More ships were the targets of pirates and armed robbers in Asia in 2014, as the number of incidents involving fuel siphoning grew.
Regional piracy reporting centre ReCAAP ISC revealed at its ninth governing council meeting on 19 March that 183 incidents, comprising 168 actual incidents and 15 attempted incidents, were reported.
Of the 183 incidents, 13 were Category 1 (very significant) incidents, 41 were Category 2 (moderately significant) incidents, and 114 were Category 3 (less significant) and petty theft (minimum significance) incidents.
Singapore, where ReCAAP ISC is based, has reaffirmed its commitment to regional counter-piracy efforts.
Andrew Tan, chief executive of the Maritime and Port Authority of Singapore (MPA), said, “Singapore remains concerned about the regional piracy and sea robbery situation. We urge all stakeholders to work closely together to combat the situation. Singapore stands ready to co-operate with the littoral states to strengthen the co-ordination among the enforcement agencies.”
He added, “We also commend the efforts by ReCAAP ISC in engaging regional governments and the maritime community to provide timely and relevant information and analyses of the incidents. Such efforts demonstrate the commitment by ReCAAP ISC and ReCAAP Contracting Parties, including Singapore, to ensure an improvement in the piracy and sea robbery situation in Asia. As ReCAAP nears its 10th anniversary in 2016, Singapore hopes that ReCAAP ISC will take this opportunity to strengthen its role as an internationally recognised centre of excellence in information sharing.”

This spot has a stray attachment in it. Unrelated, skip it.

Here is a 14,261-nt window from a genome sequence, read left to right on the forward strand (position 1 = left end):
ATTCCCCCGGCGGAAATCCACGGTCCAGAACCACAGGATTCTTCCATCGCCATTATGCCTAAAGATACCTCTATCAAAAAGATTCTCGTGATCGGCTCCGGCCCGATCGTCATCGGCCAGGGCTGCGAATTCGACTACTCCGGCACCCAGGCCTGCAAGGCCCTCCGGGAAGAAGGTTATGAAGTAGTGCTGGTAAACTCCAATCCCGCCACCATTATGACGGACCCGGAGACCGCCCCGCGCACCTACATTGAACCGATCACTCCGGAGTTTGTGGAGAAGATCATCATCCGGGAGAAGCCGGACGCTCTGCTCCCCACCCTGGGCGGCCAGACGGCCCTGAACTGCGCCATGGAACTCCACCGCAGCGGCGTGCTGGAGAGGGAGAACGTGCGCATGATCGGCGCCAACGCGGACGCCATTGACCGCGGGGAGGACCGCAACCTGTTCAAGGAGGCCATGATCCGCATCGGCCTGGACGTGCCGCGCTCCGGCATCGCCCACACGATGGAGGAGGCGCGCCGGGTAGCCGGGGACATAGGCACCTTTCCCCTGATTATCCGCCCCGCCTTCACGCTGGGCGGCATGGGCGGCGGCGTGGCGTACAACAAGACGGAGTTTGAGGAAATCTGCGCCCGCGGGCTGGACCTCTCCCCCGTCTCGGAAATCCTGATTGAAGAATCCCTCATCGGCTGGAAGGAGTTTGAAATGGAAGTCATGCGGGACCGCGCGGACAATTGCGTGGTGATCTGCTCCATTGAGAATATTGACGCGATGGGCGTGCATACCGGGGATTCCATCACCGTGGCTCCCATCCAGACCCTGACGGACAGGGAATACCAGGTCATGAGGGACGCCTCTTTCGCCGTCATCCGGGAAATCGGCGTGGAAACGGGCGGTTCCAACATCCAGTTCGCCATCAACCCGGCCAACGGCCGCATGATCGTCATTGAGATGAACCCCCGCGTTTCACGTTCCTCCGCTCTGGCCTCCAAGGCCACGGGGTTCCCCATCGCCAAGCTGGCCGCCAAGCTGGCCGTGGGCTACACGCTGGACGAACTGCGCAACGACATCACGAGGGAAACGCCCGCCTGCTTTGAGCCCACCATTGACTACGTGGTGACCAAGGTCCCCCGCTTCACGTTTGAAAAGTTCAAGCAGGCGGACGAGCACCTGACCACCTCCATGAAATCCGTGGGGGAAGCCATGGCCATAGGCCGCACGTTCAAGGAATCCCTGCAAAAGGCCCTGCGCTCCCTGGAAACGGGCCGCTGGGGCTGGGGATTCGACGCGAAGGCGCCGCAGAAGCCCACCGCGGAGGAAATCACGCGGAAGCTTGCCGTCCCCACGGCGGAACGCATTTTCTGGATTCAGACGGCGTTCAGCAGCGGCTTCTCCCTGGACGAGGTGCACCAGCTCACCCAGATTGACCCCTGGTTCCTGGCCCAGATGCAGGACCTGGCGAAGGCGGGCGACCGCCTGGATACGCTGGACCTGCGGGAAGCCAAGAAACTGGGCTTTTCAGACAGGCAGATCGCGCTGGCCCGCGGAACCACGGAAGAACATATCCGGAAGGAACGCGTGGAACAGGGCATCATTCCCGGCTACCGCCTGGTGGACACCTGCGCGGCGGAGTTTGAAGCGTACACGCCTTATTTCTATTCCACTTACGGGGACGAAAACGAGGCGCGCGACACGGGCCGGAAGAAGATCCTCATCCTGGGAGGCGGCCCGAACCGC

Singapore urges all stakeholders to work together to fight piracy and armed robbery against ships in the region. The city-state also said it is ready to work closely with the littoral states to tackle this challenge.
The expansion of ReCAAP membership from the original 14 states to 20 to date demonstrates ReCAAP’s credibility and growing relevance in the international maritime community, and highlights the importance of international co-operation in combating piracy and armed robbery. In this light, ReCAAP ISC’s governing council recognised the importance of full participation of all countries listed in Article 18(1) of the ReCAAP Agreement, and hoped that those who have yet to sign and ratify the agreement would do so, to collectively address piracy and armed robbery against ships in Asia.
Maritime Security News:
Statistics. They never fail to amaze. Only last week, ReCAAP issued its report for February and stated that crime at sea had fallen to a five-year low. And then their figures for 2014 show an increase of 22 per cent over 2013. This is not a surprise to anyone looking at the area, of course, and it must be assumed that under-reporting in the region is still a significant issue. Although not as serious an issue as the ongoing hijacking for cargo theft of small tankers, which remains a real problem in Southeast Asia.